“We’ve proven to you that this is a successful model, this hits home with exactly what’s in the mandate letters — providing jobs in the communities, healthy jobs in the communities. It will save taxpayer money, bottom line.”

Asquith said currently, the Yukon government won’t allow the development corporation to offer more courses “because Yukon government wants that control and they want to keep that in house.”

“Basically that’s why we’re going out, outside the territory, to get that actual formal stamp from a nationally recognized organization.”

Etches said it’s not about control. He said training wildland firefighters is done “in collaboration” with Yukon First Nations.

Yukon government helps out at the Beat the Heat bootcamp and a representative from Da Daghay Development Corporation helps with one of the Yukon government’s courses, he said.

“It’s a big job and at this point we do it collaboratively and that’s been a good model for us.”

Etches said the Yukon government doesn’t certify individual trainers. “We certify the actual end product, the crew members, the crew leaders, we don’t certify the instructors per se. We follow national training standards.”

Etches said the government has to make sure that national standards are being followed.

“That (way), we can say as an employer, an exporter of resources, that everyone meets those certification.”

For one course last year the government had 15 instructors offering different classes, he said.

Asquith estimates the development corporation is going to get about four staff members trained to be trainers.

“From the Yukon government’s perspective, we don’t talk about privatization of a government responsibility,” Etches said. “But as a collaborator, we’re doing it now, we’re working together to train our staff and to make them really good firefighters.”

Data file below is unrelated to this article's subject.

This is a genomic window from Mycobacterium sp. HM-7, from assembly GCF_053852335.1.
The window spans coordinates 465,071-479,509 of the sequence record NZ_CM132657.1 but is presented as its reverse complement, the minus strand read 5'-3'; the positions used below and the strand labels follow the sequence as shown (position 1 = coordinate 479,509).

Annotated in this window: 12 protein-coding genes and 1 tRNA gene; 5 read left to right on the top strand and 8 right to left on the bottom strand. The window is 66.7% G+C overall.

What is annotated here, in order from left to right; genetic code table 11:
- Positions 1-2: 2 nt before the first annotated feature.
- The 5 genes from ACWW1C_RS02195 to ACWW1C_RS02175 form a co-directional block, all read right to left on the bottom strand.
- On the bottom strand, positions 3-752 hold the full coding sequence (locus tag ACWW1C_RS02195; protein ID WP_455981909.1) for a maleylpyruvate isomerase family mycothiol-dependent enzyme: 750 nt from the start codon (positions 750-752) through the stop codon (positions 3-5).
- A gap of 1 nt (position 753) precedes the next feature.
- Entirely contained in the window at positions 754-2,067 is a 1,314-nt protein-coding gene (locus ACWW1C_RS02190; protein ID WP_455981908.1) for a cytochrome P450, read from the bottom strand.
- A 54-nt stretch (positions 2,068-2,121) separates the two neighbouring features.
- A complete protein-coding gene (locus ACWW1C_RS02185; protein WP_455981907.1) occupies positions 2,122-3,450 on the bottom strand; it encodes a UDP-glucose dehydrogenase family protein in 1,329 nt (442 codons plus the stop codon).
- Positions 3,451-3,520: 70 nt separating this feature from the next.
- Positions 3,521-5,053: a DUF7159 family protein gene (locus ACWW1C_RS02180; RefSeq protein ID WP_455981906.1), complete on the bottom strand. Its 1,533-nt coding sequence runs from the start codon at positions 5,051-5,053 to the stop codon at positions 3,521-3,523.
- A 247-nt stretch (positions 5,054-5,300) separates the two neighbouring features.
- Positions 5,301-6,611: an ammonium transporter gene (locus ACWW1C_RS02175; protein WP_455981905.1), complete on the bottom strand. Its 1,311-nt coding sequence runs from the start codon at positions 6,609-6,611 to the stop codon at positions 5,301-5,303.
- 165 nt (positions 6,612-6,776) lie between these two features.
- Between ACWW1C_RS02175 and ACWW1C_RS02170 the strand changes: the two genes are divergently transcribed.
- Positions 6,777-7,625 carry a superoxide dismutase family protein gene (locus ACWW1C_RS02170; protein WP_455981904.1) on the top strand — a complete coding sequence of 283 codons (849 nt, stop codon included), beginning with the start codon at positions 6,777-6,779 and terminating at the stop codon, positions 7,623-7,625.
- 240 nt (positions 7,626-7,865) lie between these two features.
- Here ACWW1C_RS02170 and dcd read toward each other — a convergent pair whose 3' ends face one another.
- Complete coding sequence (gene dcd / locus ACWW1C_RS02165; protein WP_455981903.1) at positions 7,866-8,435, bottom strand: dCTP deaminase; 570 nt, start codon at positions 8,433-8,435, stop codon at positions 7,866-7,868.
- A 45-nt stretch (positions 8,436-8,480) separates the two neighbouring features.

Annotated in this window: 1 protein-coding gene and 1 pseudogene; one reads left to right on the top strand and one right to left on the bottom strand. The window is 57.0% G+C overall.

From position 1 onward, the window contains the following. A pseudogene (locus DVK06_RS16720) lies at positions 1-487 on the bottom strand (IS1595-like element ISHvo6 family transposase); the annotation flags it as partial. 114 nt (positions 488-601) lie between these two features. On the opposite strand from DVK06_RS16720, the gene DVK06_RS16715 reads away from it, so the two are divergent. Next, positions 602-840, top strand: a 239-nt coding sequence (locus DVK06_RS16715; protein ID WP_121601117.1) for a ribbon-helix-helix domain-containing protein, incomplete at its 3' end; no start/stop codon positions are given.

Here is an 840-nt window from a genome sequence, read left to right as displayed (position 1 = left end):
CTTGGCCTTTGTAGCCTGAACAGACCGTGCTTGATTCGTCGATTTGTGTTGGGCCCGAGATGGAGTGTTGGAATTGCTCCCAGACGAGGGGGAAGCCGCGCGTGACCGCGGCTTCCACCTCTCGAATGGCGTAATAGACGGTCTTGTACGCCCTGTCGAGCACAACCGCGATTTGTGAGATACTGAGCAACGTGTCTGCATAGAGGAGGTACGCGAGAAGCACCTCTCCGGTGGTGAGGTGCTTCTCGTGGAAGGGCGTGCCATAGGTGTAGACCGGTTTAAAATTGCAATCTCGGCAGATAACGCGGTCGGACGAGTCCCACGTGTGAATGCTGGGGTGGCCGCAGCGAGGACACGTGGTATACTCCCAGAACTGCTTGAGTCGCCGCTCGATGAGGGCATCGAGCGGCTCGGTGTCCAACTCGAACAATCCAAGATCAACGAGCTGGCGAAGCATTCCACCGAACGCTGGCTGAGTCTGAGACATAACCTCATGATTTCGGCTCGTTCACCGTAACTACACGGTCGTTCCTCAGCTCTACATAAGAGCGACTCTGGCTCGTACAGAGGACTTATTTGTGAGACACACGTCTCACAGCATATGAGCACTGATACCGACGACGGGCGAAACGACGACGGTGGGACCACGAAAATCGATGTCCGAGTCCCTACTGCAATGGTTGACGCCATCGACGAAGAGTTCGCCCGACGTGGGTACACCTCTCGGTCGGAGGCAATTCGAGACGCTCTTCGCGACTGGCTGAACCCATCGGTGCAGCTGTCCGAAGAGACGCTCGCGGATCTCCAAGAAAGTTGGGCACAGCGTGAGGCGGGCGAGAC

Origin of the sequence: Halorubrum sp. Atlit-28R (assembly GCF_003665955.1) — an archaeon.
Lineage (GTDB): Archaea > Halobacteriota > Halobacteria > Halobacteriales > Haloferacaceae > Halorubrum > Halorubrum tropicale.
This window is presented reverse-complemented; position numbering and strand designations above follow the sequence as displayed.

For his part, Community Services Minister John Streicker said he needs to know more about what the development corporation is proposing.

“If they’re interested in doing more then I’m happy to sit down and have that conversation with them about that.”

In the meantime the development corporation plans to expand in other ways.

Da Daghay has 20 employees trained as firefighters who will sometimes get sent out to help other First Nations fulfill their contracts.

This summer the development corporation plans to apply for firefighting contracts outside of the territory.

“They could be a strike force team leader, they could be a squad boss, they could be a crew leader, they could be a crew member, they could be a whole bunch of different things,” Asquith said.

“You could send them out as an individuals, you could send them out in teams of three, teams of four…. You can send those guys out across North America.”

The corporation also plans to start a new “reserves” program. The program, scheduled to start this summer, will offer a chance to get some firefighting training to become firefighters who don’t work on the front lines of active blazes.

Reserves will also work on other activties around the community, Asquith said.

“They’re going to be doing community-based projects during that time. We’re trying to give them life skills. We want to incorporate entrprenurship.”

Contact Ashley Joannou at